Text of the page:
Smoked cisco chowder

A steaming bowl of creamy chowder is the perfect way to keep a chilly evening at bay. Photo: Ellen George

By Ellen George

As a biologist, I’m a big fan of eating what you study. Charles Darwin famously dined on a variety of “birds and beasts which were before unknown to the human palate” as part of his Glutton Club, where rodents, reptiles, and raptors were often on the menu. Luckily for me, I study one of the tastiest species in the Great Lakes: the cisco, Coregonus artedi.

Cisco, also known as lake herring or tullibee, have been a culinary delicacy in the Great Lakes region for centuries. Although cisco are also found in Lakes Michigan, Huron, and Ontario, most cisco you can buy in the fish market come from Lake Superior. They are often smoked whole, and the roe is sold as caviar that’s often marketed as “Lake Superior Gold.” On a recent trip to Bayfield, Wisconsin, I was delighted by the many local fishermen’s markets that proudly displayed smoked cisco in their cases.

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Cisco have played an important role in Great Lakes diets for centuries. Photo: Andrew Muir

If you are lucky enough to live near Lake Superior, I encourage you to give this smoked cisco chowder a try. If you, like me, live woefully far away from a place where cisco are sold commercially, you have three options. You can mail-order smoked cisco and whitefish from many online retailers, which is a great way to support local Great Lakes fishermen. You could also catch cisco yourself in one of the other Great Lakes or inland lakes where they are found, then smoke it at home (my favorite option!). Or, you can substitute in another type of smoked fish in this recipe, such as smoked salmon or trout. Either way, this chowder is a delicious way to warm up on a cold winter night — and enjoy a taste of the Great Lakes at the same time! If you would like to learn more about cisco research and restoration in the Great Lakes, follow me on Twitter @greatlakescisco.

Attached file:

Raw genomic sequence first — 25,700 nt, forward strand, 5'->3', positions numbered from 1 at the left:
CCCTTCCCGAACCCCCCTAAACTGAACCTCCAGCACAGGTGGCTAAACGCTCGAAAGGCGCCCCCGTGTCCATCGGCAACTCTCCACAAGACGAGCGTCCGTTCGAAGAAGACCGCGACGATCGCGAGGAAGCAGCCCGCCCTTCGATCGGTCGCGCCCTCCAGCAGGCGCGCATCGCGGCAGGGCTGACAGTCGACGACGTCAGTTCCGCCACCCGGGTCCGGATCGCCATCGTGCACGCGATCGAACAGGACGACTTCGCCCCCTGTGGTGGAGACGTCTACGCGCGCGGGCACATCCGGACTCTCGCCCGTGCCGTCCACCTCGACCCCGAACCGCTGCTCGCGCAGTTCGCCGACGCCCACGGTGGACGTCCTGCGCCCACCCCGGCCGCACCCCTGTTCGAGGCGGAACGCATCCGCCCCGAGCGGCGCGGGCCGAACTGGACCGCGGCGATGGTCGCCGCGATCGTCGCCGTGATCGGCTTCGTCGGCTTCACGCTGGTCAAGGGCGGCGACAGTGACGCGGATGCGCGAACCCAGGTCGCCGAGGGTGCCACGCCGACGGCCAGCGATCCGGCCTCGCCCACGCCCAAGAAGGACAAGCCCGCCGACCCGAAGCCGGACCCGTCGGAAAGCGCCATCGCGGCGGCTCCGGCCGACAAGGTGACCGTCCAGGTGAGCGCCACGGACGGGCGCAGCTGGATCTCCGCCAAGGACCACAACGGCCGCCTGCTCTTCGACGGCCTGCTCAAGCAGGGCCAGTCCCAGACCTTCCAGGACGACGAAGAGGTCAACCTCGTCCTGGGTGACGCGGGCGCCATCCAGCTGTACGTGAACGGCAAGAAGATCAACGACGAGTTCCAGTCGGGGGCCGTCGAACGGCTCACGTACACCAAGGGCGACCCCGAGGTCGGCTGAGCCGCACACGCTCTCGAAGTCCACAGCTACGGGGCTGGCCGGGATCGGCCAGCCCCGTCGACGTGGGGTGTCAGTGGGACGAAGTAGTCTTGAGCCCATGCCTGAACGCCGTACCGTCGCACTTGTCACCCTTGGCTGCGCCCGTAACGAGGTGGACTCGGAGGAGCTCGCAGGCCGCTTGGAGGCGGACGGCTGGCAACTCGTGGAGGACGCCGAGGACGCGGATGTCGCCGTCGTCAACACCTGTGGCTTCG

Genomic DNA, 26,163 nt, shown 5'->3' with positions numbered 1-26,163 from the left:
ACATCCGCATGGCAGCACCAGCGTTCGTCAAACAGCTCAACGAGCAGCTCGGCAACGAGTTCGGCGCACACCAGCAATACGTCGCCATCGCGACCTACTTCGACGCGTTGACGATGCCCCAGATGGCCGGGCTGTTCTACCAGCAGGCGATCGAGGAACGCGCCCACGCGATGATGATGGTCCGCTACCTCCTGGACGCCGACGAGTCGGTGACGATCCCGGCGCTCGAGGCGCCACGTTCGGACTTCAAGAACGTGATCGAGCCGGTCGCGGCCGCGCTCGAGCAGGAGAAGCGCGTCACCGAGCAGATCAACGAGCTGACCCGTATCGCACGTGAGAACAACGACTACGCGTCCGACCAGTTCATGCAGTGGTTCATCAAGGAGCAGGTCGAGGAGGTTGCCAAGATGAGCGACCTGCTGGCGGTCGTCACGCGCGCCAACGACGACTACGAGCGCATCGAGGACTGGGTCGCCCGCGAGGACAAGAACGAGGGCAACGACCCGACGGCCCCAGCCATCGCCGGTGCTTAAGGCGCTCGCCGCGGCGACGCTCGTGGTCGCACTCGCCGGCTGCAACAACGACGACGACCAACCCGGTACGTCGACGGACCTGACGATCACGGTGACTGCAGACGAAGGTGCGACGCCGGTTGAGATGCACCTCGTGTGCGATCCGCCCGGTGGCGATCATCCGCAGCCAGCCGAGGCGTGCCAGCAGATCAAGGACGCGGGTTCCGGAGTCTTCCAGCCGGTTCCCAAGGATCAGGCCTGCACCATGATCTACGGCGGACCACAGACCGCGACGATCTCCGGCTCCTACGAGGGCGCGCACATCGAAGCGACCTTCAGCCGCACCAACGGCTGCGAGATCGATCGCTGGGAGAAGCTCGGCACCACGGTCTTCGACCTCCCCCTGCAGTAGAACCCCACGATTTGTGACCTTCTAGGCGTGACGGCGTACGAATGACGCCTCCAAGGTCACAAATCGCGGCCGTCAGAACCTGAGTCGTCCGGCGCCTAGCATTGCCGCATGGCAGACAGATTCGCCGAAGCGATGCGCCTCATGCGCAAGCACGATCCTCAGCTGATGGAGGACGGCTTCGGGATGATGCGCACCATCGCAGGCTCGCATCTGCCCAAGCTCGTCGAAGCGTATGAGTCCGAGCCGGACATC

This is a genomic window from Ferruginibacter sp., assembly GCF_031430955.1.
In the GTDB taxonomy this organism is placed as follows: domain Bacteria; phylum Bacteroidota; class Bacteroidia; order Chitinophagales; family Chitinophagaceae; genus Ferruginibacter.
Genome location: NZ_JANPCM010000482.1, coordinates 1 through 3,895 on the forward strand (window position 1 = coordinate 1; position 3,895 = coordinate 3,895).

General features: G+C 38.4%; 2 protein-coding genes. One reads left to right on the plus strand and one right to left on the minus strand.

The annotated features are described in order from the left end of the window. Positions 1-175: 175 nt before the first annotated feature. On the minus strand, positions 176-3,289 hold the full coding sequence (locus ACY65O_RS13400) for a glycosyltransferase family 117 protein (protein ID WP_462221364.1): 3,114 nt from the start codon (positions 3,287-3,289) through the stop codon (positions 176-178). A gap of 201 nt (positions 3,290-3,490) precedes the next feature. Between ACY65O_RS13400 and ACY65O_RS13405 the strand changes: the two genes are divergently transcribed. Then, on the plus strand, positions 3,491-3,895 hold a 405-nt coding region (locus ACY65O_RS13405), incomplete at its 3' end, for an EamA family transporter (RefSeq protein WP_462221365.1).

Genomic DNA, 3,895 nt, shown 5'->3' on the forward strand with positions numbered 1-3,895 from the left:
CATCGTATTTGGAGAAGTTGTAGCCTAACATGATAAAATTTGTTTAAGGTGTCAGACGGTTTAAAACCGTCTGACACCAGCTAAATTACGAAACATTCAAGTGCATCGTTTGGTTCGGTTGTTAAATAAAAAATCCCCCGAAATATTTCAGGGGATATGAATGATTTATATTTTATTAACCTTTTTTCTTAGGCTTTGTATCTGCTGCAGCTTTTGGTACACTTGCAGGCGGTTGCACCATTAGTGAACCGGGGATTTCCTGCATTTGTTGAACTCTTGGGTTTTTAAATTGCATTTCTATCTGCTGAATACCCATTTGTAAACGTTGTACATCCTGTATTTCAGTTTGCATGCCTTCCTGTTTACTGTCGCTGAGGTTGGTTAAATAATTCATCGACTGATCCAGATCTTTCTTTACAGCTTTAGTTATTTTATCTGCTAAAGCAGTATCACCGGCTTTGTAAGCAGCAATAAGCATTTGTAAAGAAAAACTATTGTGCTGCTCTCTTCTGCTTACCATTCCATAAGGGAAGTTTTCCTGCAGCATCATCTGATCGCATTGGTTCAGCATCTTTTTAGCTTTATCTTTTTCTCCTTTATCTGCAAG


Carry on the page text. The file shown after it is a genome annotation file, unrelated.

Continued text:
Smoked cisco chowder


Meat from one whole smoked cisco (approximately ½ to 1 lb of meat, depending on the fish)
4 strips of bacon
1 large onion, chopped
2 cloves garlic, minced
1 jalapeño pepper, seeded and diced
2 lbs baby red potatoes, cut into quarters
4 cups fish, chicken, or vegetable broth
4 cups fresh or frozen corn kernels
2 cups whole milk
1 cup half and half
Salt and pepper to taste


  1. Cook bacon until crispy; remove from heat and crumble. Reserve pan drippings.
  2. Cook onions in drippings until translucent. Add garlic and jalapeño, cook 1 minute.
  3. Add potatoes and broth and bring to a simmer. Cover and cook until potatoes are soft, about 30 minutes.
  4. Puree 2 cups of the corn kernels in a food processor or blender. When the potatoes are done, add the smoked cisco, corn kernels, corn puree, milk, half and half, and salt and pepper. Simmer uncovered for 10 minutes.
  5. Top with crumbled bacon and serve with crusty bread.
  6. Enjoy!

2 thoughts on “Smoked cisco chowder

  1. Absolutely delicious! I omitted the jalapeño to make it more balanced – there are some great flavors in this chowder. Tried baby yukon golds and shallots as well. Soon after the ball cleared the oufield fence in this one, I broadcast the recipe to all my friends in Wisconsin, including an old pal whose son-in-law happens to Bodin’s in Bayfield in case you run low on smoked fish. 😉


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